Yoga, however, is the application of that knowledge in order to free one's self from the bondage of matter. Yoga, whose English cognate is found in the word "yoke," expounds on how one can go about separating the inner consciousness from the outside world. As the consciousness cannot be turned off, when it no longer gets input from the senses it turns instead to itself. This "self-awareness" process is what yoga is about. By today's lingo, we'd call this "raaja yoga" (Deva: राज योग) and its process that of "meditation"; the popular use of the word "yoga" revolves around haTha yoga (Deva: हठ योग) which focuses on different postures (aasana's, Deva: आसन's) to make the body full of vigor.

Another example, for those of you who know or would like to research stuff on your own, is that of the nyaaya and vaisheSika (nyaaya, Deva: न्याय ; vaisheSika, Deva: वैशेषिक), the sister schools of logic and proper metaphysics, respectively.

There's a good deal of practicality in studying something without the intention of applying it. It allows you to access related studies and become deeply involved with them and remain focused with them. Studying chemistry allows you to deal with particle physics and biology, without having to become a chemical engineer. You would hardly expect to see yogi's at proper debates between the different schools of Hindu philosophy. The yogi's would pretty much sit and say, "Why bother arguing each other? Why not see for yourselves?" Advocates of saaMkhya would take over for them and debate. And before you say that they were right, think about this: had they not participated in those debates, there would be very sources alive today from which we could understand their school in any tangible way. Participation in debates is what legitimized them, financially and academically. It's well and good to stick to you guns, but if everyone is just sitting and meditating, who's going to provide a means for them to continue doing that? And while we can learn about meditation from Buddhism and Tantra, Yoga is an entirely different beast, especially when you get down to the nitty-gritty details of life, souls, methods, etc.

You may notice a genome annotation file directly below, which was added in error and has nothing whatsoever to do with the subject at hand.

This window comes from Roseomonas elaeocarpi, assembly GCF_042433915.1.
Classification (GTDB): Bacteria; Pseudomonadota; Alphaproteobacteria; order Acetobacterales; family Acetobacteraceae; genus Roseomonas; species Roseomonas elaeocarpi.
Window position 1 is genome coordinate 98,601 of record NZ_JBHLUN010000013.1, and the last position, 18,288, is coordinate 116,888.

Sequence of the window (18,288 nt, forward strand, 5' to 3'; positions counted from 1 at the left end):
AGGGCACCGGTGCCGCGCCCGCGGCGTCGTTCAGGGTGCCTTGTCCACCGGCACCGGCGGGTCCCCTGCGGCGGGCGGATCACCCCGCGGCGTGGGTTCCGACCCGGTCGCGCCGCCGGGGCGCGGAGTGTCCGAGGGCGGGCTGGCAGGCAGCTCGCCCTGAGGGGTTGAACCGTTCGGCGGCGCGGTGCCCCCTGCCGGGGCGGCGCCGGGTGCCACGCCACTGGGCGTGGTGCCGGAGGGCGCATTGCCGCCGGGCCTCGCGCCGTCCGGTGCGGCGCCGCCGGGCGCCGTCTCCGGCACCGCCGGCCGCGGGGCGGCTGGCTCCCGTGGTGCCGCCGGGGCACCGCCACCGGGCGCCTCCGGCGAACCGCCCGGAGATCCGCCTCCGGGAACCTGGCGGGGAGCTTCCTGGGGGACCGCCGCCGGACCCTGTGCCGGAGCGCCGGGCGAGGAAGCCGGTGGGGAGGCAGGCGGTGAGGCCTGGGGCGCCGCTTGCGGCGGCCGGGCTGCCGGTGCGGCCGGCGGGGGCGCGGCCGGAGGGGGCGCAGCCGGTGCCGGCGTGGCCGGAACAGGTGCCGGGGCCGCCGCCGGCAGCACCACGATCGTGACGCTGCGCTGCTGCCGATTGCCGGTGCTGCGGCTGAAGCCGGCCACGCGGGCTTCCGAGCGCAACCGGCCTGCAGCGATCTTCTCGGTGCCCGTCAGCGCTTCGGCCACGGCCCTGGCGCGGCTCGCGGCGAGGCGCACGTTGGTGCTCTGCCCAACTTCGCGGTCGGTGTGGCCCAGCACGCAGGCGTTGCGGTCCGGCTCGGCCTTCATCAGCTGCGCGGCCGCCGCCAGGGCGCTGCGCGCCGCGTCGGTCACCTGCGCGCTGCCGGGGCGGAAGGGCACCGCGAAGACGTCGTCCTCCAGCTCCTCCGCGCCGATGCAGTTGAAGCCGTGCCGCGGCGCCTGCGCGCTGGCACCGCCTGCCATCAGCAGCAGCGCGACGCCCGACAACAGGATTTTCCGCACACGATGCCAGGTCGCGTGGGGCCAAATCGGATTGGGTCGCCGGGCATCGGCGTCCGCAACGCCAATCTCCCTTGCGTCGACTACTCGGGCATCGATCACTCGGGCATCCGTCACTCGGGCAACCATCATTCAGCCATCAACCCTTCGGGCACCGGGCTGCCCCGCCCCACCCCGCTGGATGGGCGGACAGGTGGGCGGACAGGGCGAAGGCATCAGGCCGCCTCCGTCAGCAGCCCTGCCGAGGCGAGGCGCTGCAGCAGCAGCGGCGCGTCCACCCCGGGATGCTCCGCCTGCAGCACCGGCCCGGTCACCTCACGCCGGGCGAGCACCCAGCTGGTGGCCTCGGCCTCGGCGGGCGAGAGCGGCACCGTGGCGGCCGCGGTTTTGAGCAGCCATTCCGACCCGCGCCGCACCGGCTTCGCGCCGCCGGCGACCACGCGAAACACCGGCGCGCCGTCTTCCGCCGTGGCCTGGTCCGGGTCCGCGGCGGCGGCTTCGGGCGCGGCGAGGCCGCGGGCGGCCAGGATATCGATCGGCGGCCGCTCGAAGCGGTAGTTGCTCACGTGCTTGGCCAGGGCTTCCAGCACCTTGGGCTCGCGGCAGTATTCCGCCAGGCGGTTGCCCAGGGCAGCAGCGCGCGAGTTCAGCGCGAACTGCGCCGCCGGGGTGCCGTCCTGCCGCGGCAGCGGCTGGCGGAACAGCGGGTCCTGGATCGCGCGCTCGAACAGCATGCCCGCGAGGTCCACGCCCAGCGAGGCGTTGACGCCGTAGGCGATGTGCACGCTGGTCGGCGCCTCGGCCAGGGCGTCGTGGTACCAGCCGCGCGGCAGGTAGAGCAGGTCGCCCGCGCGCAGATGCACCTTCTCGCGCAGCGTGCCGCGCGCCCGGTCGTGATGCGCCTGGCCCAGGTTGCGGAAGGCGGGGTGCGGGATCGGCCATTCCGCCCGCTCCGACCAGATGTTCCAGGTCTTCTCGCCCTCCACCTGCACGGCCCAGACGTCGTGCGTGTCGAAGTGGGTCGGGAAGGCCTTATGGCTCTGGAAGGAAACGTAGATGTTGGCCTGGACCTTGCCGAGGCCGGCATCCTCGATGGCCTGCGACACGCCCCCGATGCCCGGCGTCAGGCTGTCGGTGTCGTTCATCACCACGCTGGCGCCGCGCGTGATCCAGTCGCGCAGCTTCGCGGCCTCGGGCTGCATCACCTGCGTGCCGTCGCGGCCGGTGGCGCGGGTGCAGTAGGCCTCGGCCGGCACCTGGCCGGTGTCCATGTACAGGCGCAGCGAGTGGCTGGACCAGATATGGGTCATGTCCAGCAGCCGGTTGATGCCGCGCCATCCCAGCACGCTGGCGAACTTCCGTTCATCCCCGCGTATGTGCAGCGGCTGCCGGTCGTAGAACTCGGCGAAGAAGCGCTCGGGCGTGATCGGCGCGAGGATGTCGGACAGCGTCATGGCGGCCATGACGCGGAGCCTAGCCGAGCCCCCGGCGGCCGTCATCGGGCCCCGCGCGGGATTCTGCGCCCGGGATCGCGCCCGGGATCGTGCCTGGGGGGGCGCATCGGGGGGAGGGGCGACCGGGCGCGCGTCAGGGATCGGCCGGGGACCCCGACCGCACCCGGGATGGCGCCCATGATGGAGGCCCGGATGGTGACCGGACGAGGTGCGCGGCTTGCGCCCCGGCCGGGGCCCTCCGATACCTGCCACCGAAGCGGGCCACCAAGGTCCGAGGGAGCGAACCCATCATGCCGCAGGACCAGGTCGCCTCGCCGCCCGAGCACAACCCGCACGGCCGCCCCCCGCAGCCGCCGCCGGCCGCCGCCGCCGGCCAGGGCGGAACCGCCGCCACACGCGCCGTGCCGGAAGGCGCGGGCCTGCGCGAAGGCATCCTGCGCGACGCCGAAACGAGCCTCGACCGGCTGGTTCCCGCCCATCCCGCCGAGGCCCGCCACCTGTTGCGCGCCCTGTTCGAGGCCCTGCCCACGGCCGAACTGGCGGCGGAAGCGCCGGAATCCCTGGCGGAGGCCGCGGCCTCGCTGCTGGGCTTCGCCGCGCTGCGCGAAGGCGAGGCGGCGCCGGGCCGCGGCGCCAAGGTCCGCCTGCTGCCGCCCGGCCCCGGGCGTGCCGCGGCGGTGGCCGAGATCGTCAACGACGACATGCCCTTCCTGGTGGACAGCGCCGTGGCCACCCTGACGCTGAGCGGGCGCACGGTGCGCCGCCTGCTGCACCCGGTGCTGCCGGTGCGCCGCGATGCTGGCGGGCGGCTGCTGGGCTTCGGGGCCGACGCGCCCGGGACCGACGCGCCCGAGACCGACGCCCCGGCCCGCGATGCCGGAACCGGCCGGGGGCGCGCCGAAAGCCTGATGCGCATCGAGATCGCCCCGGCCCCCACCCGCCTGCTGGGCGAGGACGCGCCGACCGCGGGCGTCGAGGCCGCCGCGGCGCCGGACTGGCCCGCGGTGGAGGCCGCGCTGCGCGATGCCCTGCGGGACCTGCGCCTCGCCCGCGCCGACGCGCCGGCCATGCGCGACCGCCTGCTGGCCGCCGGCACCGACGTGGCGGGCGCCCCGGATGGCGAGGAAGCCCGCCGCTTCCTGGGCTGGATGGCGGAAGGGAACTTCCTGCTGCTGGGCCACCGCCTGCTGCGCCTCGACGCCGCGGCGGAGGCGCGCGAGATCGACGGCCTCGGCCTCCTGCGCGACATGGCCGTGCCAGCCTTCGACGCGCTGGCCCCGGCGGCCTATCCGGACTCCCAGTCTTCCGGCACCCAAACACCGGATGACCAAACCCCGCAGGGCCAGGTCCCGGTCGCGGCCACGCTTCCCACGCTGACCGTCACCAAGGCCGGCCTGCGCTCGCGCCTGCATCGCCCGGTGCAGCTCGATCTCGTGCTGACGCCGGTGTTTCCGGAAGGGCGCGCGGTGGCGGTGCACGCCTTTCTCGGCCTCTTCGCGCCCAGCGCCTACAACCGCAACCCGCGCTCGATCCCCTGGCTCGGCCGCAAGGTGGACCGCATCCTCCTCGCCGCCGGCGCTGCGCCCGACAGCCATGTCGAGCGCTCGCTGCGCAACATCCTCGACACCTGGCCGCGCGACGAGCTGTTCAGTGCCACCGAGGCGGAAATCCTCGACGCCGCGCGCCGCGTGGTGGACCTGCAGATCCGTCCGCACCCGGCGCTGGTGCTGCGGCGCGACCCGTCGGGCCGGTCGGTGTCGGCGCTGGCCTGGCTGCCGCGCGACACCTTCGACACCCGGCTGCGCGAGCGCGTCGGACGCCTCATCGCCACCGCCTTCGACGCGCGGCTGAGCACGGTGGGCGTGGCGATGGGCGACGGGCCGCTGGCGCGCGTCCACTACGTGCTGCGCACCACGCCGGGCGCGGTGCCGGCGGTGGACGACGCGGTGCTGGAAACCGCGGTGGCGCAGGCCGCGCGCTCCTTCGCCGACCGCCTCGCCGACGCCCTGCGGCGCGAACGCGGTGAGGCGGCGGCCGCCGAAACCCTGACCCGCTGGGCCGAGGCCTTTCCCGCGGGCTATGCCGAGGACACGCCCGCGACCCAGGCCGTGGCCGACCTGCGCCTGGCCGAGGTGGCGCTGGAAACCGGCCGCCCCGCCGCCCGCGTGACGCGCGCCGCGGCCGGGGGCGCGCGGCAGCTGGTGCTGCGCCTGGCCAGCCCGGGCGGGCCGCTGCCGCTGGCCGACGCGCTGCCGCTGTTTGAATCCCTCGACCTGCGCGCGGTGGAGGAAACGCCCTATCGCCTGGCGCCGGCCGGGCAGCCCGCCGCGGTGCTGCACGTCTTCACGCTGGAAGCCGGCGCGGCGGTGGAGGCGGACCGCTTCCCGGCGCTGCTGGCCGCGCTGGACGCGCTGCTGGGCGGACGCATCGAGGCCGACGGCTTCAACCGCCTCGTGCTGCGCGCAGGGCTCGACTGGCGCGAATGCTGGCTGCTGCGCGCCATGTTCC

In addition, for those that merely dabble in studying metaphysics and/or mysticism, without actually practicing it, there's also a purpose. They bring the ideas of the few to the mainstream, regardless of how muddled and riddled-with-defects they may become.

The Beats' understanding of Eastern spirituality was much more accurate than the Hippies' (which isn't saying much, but it's really the fault of the Easterners). However, it was the latter who made much of the overall message available to the general population. And, once you have the idea and a few terms in people's vocabularies, you don't have to do much for people to genuinely become interested and take hold of practice.

Another example was Einstein's Theory of General Relativity. Even before it was "properly" confirmed by an eclipse in Australia in 1922, Eddington's calculations from a solar eclipse from Africa brought initial news of the theory's success (despite Campbell's news of failure). British papers - and, indeed, newspapers across the world - ran headlines about how his theory proved what they thought previously of gravity as wrong. Einstein, and his theory, were household names across the globe, despite the fact that most people didn't know what in the universe it was actually saying.

And so, on many levels, it's important to understand that the study of metaphysics without any touch of practice, while seemingly contradictory, provides many uses.

And, the next time I'm cursing some fallacious, self-proclaimed know-it-all, I'll do my best to remember that even incorrect knowledge finds ways to teach people the truth.


  1. oo damn. that final sentence is a great philosophy to live by. i like it. thanks! keep 'em coming =)

  2. Lol, thanks for the support, userah! I will definitely keep 'em coming! Also, check out my other blog @ The Technological Monk. It's a little more secular, but it's got some similar themes.